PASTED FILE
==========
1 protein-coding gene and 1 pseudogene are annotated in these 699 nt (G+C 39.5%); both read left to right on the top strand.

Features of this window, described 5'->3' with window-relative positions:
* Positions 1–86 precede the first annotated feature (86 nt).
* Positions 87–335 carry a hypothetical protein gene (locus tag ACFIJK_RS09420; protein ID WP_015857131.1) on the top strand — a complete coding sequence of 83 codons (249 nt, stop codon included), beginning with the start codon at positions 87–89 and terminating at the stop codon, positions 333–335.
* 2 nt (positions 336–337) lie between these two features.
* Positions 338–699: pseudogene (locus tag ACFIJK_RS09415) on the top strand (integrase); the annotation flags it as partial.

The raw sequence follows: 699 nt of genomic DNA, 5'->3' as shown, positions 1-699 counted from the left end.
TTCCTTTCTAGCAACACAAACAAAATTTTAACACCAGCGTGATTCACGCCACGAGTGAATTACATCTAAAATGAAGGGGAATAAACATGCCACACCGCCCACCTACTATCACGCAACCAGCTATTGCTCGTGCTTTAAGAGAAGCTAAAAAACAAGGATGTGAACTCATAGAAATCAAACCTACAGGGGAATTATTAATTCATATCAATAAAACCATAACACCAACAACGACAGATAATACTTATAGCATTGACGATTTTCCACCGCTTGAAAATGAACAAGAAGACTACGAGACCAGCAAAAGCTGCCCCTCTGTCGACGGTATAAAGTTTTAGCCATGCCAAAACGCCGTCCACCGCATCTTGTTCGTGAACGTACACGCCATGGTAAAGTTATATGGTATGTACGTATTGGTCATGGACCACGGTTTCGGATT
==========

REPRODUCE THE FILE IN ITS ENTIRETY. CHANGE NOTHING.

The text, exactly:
1 protein-coding gene and 1 pseudogene are annotated in these 699 nt (G+C 39.5%); both read left to right on the top strand.

Features of this window, described 5'->3' with window-relative positions:
* Positions 1–86 precede the first annotated feature (86 nt).
* Positions 87–335 carry a hypothetical protein gene (locus tag ACFIJK_RS09420; protein ID WP_015857131.1) on the top strand — a complete coding sequence of 83 codons (249 nt, stop codon included), beginning with the start codon at positions 87–89 and terminating at the stop codon, positions 333–335.
* 2 nt (positions 336–337) lie between these two features.
* Positions 338–699: pseudogene (locus tag ACFIJK_RS09415) on the top strand (integrase); the annotation flags it as partial.

The raw sequence follows: 699 nt of genomic DNA, 5'->3' as shown, positions 1-699 counted from the left end.
TTCCTTTCTAGCAACACAAACAAAATTTTAACACCAGCGTGATTCACGCCACGAGTGAATTACATCTAAAATGAAGGGGAATAAACATGCCACACCGCCCACCTACTATCACGCAACCAGCTATTGCTCGTGCTTTAAGAGAAGCTAAAAAACAAGGATGTGAACTCATAGAAATCAAACCTACAGGGGAATTATTAATTCATATCAATAAAACCATAACACCAACAACGACAGATAATACTTATAGCATTGACGATTTTCCACCGCTTGAAAATGAACAAGAAGACTACGAGACCAGCAAAAGCTGCCCCTCTGTCGACGGTATAAAGTTTTAGCCATGCCAAAACGCCGTCCACCGCATCTTGTTCGTGAACGTACACGCCATGGTAAAGTTATATGGTATGTACGTATTGGTCATGGACCACGGTTTCGGATT